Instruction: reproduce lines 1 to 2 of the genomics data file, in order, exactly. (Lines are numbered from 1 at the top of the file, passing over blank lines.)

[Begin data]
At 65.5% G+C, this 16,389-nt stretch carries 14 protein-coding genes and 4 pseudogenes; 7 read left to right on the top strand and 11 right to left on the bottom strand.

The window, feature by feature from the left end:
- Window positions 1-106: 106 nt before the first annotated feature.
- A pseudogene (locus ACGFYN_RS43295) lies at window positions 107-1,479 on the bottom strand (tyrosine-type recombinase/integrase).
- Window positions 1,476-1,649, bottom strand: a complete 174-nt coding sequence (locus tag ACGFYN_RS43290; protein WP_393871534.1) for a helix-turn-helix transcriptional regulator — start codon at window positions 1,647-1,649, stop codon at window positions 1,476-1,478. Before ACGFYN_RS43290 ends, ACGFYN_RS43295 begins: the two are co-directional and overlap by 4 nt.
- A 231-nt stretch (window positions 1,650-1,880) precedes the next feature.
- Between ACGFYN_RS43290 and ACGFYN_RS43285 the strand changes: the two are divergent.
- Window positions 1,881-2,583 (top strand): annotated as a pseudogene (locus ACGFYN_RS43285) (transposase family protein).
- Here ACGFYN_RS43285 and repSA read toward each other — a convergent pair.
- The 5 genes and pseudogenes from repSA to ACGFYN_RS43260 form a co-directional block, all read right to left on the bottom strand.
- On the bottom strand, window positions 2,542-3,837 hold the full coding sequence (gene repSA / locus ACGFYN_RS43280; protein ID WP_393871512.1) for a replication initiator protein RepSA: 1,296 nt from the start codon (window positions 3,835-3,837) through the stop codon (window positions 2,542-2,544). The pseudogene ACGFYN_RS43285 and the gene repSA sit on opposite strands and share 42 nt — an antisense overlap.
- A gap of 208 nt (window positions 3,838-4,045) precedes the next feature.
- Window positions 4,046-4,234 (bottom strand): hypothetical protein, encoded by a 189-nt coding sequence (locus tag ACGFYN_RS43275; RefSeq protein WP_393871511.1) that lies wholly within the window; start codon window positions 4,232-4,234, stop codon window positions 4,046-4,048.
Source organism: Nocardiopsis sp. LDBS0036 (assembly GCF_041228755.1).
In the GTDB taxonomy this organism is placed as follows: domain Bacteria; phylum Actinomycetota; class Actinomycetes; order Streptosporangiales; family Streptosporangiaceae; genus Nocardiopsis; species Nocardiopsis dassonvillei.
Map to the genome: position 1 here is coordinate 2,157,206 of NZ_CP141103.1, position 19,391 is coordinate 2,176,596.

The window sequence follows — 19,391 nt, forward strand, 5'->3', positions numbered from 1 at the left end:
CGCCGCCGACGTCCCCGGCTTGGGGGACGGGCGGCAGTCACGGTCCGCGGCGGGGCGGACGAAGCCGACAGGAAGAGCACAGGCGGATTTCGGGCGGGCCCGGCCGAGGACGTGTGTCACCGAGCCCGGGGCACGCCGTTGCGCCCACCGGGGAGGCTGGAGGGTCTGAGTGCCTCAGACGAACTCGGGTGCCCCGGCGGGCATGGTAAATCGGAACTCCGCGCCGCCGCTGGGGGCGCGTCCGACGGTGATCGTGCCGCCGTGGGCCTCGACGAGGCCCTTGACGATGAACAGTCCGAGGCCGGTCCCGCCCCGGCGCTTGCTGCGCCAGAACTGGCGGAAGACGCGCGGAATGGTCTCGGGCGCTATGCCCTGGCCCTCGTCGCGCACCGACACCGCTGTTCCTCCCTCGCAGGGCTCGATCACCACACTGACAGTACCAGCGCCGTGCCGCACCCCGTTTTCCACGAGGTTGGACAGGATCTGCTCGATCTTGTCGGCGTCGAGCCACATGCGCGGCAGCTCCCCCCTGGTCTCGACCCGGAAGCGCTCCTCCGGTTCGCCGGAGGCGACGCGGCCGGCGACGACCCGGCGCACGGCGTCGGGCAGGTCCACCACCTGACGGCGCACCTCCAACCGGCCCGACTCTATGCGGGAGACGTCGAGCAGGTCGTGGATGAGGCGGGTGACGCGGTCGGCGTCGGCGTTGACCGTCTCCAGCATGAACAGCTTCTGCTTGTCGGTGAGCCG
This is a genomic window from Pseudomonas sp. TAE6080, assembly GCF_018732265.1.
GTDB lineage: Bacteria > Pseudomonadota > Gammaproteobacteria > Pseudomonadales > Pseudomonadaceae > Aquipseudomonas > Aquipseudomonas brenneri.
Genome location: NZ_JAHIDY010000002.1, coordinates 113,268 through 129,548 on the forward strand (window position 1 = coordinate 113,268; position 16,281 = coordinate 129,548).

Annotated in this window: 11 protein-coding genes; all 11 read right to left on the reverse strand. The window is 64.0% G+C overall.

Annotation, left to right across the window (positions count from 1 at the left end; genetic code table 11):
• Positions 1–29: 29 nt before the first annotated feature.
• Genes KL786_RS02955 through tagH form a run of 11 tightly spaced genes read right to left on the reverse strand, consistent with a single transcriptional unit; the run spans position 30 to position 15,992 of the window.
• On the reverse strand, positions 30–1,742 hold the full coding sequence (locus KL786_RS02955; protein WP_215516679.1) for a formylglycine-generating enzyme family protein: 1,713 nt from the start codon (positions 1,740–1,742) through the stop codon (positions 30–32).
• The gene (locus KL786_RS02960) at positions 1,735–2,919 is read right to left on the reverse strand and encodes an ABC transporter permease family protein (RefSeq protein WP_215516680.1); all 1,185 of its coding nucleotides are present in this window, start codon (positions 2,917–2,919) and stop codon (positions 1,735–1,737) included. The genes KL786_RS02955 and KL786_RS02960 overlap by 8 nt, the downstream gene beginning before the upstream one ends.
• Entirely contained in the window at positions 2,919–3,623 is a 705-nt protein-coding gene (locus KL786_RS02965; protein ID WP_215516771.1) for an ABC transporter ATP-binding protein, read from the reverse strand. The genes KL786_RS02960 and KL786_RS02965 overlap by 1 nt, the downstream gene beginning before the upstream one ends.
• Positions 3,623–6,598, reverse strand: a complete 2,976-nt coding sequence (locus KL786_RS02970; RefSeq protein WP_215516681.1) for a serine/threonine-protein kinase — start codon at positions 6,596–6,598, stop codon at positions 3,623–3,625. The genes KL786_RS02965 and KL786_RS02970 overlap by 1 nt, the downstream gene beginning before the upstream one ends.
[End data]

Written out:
At 65.5% G+C, this 16,389-nt stretch carries 14 protein-coding genes and 4 pseudogenes; 7 read left to right on the top strand and 11 right to left on the bottom strand.

The window, feature by feature from the left end: